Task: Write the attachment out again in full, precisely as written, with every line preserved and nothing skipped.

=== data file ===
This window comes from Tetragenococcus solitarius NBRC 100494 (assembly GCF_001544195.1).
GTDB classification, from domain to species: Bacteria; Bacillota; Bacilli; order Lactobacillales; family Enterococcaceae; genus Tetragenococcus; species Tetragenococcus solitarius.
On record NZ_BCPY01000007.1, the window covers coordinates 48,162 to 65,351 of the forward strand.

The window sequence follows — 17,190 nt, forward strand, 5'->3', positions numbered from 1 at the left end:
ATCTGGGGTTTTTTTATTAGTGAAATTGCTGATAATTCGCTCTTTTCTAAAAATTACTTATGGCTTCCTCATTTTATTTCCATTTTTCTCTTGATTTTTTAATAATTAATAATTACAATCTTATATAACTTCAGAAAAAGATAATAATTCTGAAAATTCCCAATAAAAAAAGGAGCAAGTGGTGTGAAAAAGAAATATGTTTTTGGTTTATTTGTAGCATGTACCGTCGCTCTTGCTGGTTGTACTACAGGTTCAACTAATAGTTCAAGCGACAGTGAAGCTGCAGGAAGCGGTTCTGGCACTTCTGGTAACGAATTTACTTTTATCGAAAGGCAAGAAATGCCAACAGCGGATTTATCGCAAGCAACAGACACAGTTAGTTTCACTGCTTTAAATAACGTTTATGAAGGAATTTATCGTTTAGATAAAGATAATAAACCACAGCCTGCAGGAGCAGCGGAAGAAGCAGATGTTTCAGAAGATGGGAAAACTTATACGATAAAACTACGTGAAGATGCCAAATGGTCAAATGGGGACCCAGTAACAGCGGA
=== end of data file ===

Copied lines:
This window comes from Tetragenococcus solitarius NBRC 100494 (assembly GCF_001544195.1).
GTDB classification, from domain to species: Bacteria; Bacillota; Bacilli; order Lactobacillales; family Enterococcaceae; genus Tetragenococcus; species Tetragenococcus solitarius.
On record NZ_BCPY01000007.1, the window covers coordinates 48,162 to 65,351 of the forward strand.

The window sequence follows — 17,190 nt, forward strand, 5'->3', positions numbered from 1 at the left end:
ATCTGGGGTTTTTTTATTAGTGAAATTGCTGATAATTCGCTCTTTTCTAAAAATTACTTATGGCTTCCTCATTTTATTTCCATTTTTCTCTTGATTTTTTAATAATTAATAATTACAATCTTATATAACTTCAGAAAAAGATAATAATTCTGAAAATTCCCAATAAAAAAAGGAGCAAGTGGTGTGAAAAAGAAATATGTTTTTGGTTTATTTGTAGCATGTACCGTCGCTCTTGCTGGTTGTACTACAGGTTCAACTAATAGTTCAAGCGACAGTGAAGCTGCAGGAAGCGGTTCTGGCACTTCTGGTAACGAATTTACTTTTATCGAAAGGCAAGAAATGCCAACAGCGGATTTATCGCAAGCAACAGACACAGTTAGTTTCACTGCTTTAAATAACGTTTATGAAGGAATTTATCGTTTAGATAAAGATAATAAACCACAGCCTGCAGGAGCAGCGGAAGAAGCAGATGTTTCAGAAGATGGGAAAACTTATACGATAAAACTACGTGAAGATGCCAAATGGTCAAATGGGGACCCAGTAACAGCGGA